ASHEVILLE, N.C. (AP) — Rainfall from the remnants of Tropical Depression Fred last month forced a North Carolina city to shut down a reservoir and a water treatment plant because of what an official calls “poor water conditions.”
The rains swelled streams that feed a lake that serves as a primary drinking water source for the region, the Asheville Citizen Times reported Friday. Asheville Water Resources Director David Melton said cloudy water in the Bee Tree Reservoir increased dramatically on Aug. 17, leading to the shutdown of the William DeBruhl Water Treatment Plant as well.
Water service has not been affected because of the large capacity of other sources, including the much bigger North Fork Reservoir, Melton said, adding that he hoped the reopening of Bee Tree and the water treatment plant would happen “within the next two weeks.”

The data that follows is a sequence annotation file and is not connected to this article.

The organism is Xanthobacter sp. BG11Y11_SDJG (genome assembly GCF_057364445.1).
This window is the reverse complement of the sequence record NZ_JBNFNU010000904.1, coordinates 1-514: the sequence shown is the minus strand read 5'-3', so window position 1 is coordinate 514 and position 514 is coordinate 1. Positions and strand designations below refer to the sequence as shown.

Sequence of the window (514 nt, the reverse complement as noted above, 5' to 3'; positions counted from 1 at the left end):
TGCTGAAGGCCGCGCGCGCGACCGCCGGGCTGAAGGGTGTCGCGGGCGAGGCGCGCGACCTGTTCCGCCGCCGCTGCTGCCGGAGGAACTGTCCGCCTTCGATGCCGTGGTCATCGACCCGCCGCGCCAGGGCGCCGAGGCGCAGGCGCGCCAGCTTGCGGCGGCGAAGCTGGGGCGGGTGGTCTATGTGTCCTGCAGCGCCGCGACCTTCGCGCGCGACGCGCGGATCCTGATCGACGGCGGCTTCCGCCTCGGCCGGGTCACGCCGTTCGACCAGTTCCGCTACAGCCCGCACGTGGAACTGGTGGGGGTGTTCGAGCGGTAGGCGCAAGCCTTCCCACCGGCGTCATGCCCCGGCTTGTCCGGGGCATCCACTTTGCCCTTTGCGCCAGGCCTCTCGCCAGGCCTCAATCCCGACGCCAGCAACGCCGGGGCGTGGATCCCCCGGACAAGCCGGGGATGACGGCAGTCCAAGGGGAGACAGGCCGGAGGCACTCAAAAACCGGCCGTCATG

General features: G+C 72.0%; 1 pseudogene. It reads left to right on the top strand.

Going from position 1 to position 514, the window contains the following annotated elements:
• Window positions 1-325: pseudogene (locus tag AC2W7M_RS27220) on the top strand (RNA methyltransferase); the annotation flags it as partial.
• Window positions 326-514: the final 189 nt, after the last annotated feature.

Water service has not been affected because of the large capacity of other sources, including the much bigger North Fork Reservoir, he said.
Bee Tree Reservoir in Swannanoa is the smaller of two lakes in eastern Buncombe County that supplies Asheville with drinking water.